Family Law

Family law is a broad area of the law, mostly at the state level. It includes laws, processes, courts, and guidelines for many aspects of family relationships, from marriage and divorce to adoption and suspected child abuse.

What is Family Law?

Family law includes all legal issues related to families and family relationships. This includes everything from marriage and divorce to child custody and child abuse. Most of the laws that apply to these issues are state laws.

This is a broad and diverse category of the law. Many firms specialize only in family law and do not take other types of cases. Some lawyers specialize in specific areas of family law, such as divorce and alimony or guardianship and adoption.

What’s Covered Under Family Law?

Family law encompasses many areas of the law that apply to families and relationships between family members. While most of these are covered by state laws, the federal government may play a role. For instance, the U.S. Supreme Court determined in 2014 that same-sex marriage is legal in all states.[1]

Marriage and Divorce

States set the eligibility requirements for marriage, including age, consent, and legal capacity. They also have their own procedures for getting a marriage license and other elements of the process of getting married. States also have laws regarding non-married legal arrangements, such as domestic partnerships and pre-nuptial agreements.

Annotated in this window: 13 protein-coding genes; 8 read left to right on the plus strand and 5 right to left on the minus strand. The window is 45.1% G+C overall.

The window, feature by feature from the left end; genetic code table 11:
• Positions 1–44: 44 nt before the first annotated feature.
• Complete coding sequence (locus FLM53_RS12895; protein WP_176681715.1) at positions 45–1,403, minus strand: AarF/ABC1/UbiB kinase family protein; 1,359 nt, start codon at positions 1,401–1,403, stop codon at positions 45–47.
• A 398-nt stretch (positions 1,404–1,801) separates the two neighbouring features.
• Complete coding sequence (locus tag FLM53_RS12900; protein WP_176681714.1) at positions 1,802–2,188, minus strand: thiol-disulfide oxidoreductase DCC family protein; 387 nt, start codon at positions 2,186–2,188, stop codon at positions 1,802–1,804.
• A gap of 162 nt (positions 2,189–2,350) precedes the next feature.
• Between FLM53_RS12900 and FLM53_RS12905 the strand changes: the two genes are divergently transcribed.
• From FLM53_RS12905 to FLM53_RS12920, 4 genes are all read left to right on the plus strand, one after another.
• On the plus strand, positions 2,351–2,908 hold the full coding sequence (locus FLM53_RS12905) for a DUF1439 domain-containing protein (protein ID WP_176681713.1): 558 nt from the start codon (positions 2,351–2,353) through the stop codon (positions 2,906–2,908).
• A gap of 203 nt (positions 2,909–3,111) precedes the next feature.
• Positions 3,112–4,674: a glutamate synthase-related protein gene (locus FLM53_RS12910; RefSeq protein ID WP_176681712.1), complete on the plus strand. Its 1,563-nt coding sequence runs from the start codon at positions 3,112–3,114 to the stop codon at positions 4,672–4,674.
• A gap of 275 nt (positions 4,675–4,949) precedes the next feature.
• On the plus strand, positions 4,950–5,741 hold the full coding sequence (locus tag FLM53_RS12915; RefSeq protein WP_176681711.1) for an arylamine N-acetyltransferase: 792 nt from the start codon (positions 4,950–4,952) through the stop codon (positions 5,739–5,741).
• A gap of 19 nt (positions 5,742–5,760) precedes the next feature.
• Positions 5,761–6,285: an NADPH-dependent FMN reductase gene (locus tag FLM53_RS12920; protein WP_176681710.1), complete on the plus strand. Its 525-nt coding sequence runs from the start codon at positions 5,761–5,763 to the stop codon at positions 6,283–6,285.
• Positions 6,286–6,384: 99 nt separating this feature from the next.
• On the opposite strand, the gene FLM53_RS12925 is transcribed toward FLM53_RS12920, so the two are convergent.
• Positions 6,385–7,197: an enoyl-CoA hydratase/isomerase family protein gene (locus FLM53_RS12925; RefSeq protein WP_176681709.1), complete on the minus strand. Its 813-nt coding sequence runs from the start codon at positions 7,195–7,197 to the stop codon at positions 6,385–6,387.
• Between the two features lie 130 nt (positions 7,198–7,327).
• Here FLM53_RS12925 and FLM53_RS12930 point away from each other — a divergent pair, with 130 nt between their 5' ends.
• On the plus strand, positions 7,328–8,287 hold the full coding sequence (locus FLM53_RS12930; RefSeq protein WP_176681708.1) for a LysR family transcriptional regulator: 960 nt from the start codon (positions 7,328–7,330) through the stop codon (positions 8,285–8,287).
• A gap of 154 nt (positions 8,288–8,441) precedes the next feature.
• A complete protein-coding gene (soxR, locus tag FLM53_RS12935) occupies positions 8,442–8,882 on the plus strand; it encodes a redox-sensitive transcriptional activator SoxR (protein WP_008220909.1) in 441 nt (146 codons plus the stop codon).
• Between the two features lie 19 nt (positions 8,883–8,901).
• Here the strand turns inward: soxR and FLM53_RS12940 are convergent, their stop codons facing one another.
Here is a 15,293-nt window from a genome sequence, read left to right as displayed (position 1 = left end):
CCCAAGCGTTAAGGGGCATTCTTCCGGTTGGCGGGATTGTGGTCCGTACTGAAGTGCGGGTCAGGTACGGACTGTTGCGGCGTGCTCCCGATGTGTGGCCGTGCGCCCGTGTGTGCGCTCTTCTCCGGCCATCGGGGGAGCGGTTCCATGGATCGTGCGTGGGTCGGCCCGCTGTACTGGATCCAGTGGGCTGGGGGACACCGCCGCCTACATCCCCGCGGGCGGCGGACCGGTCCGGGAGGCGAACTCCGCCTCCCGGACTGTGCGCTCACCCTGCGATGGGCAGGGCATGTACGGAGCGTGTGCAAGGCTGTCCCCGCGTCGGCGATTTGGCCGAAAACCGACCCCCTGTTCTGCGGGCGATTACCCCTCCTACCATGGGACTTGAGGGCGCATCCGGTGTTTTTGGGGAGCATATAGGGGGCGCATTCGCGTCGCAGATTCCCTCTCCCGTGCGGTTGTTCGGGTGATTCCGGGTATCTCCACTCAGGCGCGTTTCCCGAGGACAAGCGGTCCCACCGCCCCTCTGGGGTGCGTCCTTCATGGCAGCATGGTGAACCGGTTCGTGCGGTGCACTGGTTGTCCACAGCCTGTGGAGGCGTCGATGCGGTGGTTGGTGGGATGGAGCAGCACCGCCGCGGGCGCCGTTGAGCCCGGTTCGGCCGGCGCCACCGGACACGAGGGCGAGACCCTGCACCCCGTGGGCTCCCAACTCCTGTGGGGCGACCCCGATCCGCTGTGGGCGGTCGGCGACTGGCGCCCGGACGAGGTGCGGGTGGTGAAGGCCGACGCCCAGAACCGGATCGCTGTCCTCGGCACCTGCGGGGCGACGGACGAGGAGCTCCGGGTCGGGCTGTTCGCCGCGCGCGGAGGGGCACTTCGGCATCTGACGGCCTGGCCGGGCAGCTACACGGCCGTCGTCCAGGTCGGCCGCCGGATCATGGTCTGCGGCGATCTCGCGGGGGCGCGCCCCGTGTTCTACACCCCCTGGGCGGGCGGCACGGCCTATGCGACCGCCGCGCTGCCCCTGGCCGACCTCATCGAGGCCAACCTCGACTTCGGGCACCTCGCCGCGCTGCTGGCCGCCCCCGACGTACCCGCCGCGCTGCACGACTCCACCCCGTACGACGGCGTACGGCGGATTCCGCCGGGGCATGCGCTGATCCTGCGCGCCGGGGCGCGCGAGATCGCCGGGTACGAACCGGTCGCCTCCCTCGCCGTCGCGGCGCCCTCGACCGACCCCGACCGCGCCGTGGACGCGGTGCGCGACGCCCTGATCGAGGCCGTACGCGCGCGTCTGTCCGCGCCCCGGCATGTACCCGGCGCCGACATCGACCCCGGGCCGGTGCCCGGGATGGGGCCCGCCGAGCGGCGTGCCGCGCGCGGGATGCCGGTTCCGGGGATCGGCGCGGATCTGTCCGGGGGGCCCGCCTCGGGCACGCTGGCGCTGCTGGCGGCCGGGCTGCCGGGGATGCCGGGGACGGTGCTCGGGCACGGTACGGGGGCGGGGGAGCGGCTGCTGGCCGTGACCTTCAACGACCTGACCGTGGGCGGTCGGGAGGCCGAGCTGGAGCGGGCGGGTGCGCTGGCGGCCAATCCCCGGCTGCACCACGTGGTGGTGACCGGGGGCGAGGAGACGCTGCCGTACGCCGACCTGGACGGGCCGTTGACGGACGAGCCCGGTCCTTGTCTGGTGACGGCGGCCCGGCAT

The dissolution of a marriage, also known as divorce, brings an end to the legal partnership between two people. Regulated by state law, divorce is more complicated than marriage because of property and other money matters.

Ownership of assets from before and during the marriage, and how they can be divided during a divorce depends on state law. States one of two main legal definitions:

  1. Community property. Some of the most populous states, like Texas and California, are community property states. When a couple divorces, the assets and property are split evenly.
  2. Equitable division. Most states apply equitable division. This means the assets are split to award more to the partner with the higher income.

State laws also dictate how a divorce splits debt, how taxes are handled, and what happens to retirement funds and inheritances. Divorcing partners can agree about how to split assets, but the court must approve it.

Spousal Support

Spousal support, or alimony, is often a major issue of contention in a divorce. The purpose of alimony is to provide financial support to one spouse with consideration for their status before and during the marriage.

For instance, if a wife quit her job to take care of the kids at home, the husband who kept working is typically required to provide her some financial support. Guidelines for determining alimony vary by state but usually consider the standard of living during the marriage and resources the spouse will need to become self-sufficient.

Child Custody and Support

Perhaps the most difficult aspect of a divorce is determining custody for children. Some parents agree amicably on how to share custody, but many need to go through the courts to determine a fair option in the child’s best interest. There are a few types of custody:

  • Joint custody is when two parents share custody of a child, including legal rights and physical time with the child.